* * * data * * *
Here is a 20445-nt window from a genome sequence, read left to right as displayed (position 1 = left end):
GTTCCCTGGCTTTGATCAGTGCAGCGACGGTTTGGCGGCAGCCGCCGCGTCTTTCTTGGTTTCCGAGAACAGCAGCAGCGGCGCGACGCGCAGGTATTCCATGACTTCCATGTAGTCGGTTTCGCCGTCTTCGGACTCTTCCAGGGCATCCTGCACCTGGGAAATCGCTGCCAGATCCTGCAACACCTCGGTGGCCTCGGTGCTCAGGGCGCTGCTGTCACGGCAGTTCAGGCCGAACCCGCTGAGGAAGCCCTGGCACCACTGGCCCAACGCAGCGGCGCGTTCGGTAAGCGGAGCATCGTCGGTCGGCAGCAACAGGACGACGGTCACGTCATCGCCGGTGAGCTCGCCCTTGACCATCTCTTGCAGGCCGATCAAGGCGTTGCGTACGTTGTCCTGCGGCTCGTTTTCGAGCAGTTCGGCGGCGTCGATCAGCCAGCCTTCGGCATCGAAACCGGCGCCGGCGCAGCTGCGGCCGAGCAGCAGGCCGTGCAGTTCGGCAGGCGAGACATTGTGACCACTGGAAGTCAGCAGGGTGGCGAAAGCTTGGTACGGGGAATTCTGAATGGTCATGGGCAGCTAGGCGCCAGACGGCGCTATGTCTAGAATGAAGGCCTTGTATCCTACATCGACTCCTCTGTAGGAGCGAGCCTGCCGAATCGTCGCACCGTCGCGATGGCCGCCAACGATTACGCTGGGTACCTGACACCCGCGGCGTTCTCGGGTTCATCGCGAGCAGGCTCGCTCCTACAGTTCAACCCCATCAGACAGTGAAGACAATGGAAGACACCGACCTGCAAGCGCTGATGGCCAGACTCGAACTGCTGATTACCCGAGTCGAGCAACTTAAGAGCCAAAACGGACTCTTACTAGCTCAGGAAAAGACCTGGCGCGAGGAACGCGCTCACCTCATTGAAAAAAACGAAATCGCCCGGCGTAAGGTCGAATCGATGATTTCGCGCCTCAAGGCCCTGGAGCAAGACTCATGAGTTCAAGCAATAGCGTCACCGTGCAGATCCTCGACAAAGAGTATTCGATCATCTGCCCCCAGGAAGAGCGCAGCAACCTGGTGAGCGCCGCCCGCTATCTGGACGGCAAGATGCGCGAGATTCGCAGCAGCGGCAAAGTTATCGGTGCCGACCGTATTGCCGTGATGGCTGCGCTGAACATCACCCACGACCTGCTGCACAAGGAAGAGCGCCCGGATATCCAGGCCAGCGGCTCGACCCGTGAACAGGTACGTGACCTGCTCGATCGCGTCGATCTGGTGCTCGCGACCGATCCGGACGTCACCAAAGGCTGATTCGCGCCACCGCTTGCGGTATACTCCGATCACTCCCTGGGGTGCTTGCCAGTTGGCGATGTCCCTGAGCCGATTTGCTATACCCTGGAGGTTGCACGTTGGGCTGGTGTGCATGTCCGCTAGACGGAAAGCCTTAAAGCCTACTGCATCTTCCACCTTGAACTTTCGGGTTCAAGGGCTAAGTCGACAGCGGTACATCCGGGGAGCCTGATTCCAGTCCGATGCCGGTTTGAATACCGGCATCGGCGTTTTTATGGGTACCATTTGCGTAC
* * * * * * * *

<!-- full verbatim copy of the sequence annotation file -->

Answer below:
Here is a 20445-nt window from a genome sequence, read left to right as displayed (position 1 = left end):
GTTCCCTGGCTTTGATCAGTGCAGCGACGGTTTGGCGGCAGCCGCCGCGTCTTTCTTGGTTTCCGAGAACAGCAGCAGCGGCGCGACGCGCAGGTATTCCATGACTTCCATGTAGTCGGTTTCGCCGTCTTCGGACTCTTCCAGGGCATCCTGCACCTGGGAAATCGCTGCCAGATCCTGCAACACCTCGGTGGCCTCGGTGCTCAGGGCGCTGCTGTCACGGCAGTTCAGGCCGAACCCGCTGAGGAAGCCCTGGCACCACTGGCCCAACGCAGCGGCGCGTTCGGTAAGCGGAGCATCGTCGGTCGGCAGCAACAGGACGACGGTCACGTCATCGCCGGTGAGCTCGCCCTTGACCATCTCTTGCAGGCCGATCAAGGCGTTGCGTACGTTGTCCTGCGGCTCGTTTTCGAGCAGTTCGGCGGCGTCGATCAGCCAGCCTTCGGCATCGAAACCGGCGCCGGCGCAGCTGCGGCCGAGCAGCAGGCCGTGCAGTTCGGCAGGCGAGACATTGTGACCACTGGAAGTCAGCAGGGTGGCGAAAGCTTGGTACGGGGAATTCTGAATGGTCATGGGCAGCTAGGCGCCAGACGGCGCTATGTCTAGAATGAAGGCCTTGTATCCTACATCGACTCCTCTGTAGGAGCGAGCCTGCCGAATCGTCGCACCGTCGCGATGGCCGCCAACGATTACGCTGGGTACCTGACACCCGCGGCGTTCTCGGGTTCATCGCGAGCAGGCTCGCTCCTACAGTTCAACCCCATCAGACAGTGAAGACAATGGAAGACACCGACCTGCAAGCGCTGATGGCCAGACTCGAACTGCTGATTACCCGAGTCGAGCAACTTAAGAGCCAAAACGGACTCTTACTAGCTCAGGAAAAGACCTGGCGCGAGGAACGCGCTCACCTCATTGAAAAAAACGAAATCGCCCGGCGTAAGGTCGAATCGATGATTTCGCGCCTCAAGGCCCTGGAGCAAGACTCATGAGTTCAAGCAATAGCGTCACCGTGCAGATCCTCGACAAAGAGTATTCGATCATCTGCCCCCAGGAAGAGCGCAGCAACCTGGTGAGCGCCGCCCGCTATCTGGACGGCAAGATGCGCGAGATTCGCAGCAGCGGCAAAGTTATCGGTGCCGACCGTATTGCCGTGATGGCTGCGCTGAACATCACCCACGACCTGCTGCACAAGGAAGAGCGCCCGGATATCCAGGCCAGCGGCTCGACCCGTGAACAGGTACGTGACCTGCTCGATCGCGTCGATCTGGTGCTCGCGACCGATCCGGACGTCACCAAAGGCTGATTCGCGCCACCGCTTGCGGTATACTCCGATCACTCCCTGGGGTGCTTGCCAGTTGGCGATGTCCCTGAGCCGATTTGCTATACCCTGGAGGTTGCACGTTGGGCTGGTGTGCATGTCCGCTAGACGGAAAGCCTTAAAGCCTACTGCATCTTCCACCTTGAACTTTCGGGTTCAAGGGCTAAGTCGACAGCGGTACATCCGGGGAGCCTGATTCCAGTCCGATGCCGGTTTGAATACCGGCATCGGCGTTTTTATGGGTACCATTTGCGTAC